Love them or loathe them, subscriptions are here to stay in the automotive industry. They’re creating a new revenue stream by putting certain features behind a paywall. Usually, you can either pay a fee to have access to a certain function for a limited amount of time or purchase it outright. Having to pay extra for something your car already is equipped with (and has been deliberately blocked) is hard to swallow.
Mercedes was criticized in mid-July 2021 for charging the equivalent of €489 per year in Germany for the advanced rear-wheel steering system of the EQS. Standard in the United States, the tech allows the rear wheels to steer at up to 10 degrees instead of the usual 4.5 degrees. When the three-pointed star announced a new subscription plan to unlock more power for EQ models in the US, we figured it would only be a matter of time before owners of Euro-spec electric vehicles would be allowed to do the same.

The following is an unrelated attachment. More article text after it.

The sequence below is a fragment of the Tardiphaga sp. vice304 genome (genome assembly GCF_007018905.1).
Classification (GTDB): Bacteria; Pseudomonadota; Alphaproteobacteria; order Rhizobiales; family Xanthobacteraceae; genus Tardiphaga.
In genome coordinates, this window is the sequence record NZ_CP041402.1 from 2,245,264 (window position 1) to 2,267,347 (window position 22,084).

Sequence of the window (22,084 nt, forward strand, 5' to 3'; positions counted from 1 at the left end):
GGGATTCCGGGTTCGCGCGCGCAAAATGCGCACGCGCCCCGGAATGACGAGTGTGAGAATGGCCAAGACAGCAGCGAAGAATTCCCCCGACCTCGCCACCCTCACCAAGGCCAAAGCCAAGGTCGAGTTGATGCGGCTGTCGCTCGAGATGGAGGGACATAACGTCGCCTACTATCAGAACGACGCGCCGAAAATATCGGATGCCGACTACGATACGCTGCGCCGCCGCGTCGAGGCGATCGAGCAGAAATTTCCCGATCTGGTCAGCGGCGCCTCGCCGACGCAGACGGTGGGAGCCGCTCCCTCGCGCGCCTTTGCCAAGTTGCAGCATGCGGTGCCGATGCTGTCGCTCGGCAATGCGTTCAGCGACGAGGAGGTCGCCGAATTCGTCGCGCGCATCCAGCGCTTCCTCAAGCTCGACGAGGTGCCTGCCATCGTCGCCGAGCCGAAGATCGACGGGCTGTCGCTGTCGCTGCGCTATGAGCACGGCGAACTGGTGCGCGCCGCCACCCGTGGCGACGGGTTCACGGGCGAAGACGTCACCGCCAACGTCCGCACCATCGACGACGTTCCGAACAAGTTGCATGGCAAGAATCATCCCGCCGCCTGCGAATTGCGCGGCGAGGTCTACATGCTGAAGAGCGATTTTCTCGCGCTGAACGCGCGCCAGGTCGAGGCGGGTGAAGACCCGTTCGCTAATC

As it turns out, this type of subscription – which costs $1,200 annually for select EQE and EQS sedan and SUV models – will not be available on the Old Continent, at least not for the time being. The Dutch edition of Top Gear magazine spoke with a spokesperson from Mercedes’ local branch about this sensitive subject.
There are “legal matters” preventing the luxury brand from offering an over-the-air update that would derestrict the electric motors. The company official refrained from going into any other details, but it looks as though there are legal obstacles it needs to overcome to make it possible.
It’s worth pointing out that the Polestar 2 received a Performance Software Upgrade at the end of last year. It bumped the electric motors from 408 to 476 horsepower (300 to 350 kilowatts) and from 660 to 680 Newton-meters (485 to 500 pound-feet) of torque. It also came bundled with a launch control function and revised pedal mapping for quicker response.
However, that was not introduced as a monthly or yearly subscription, but rather as a one-time upgrade to permanently have the extra oomph.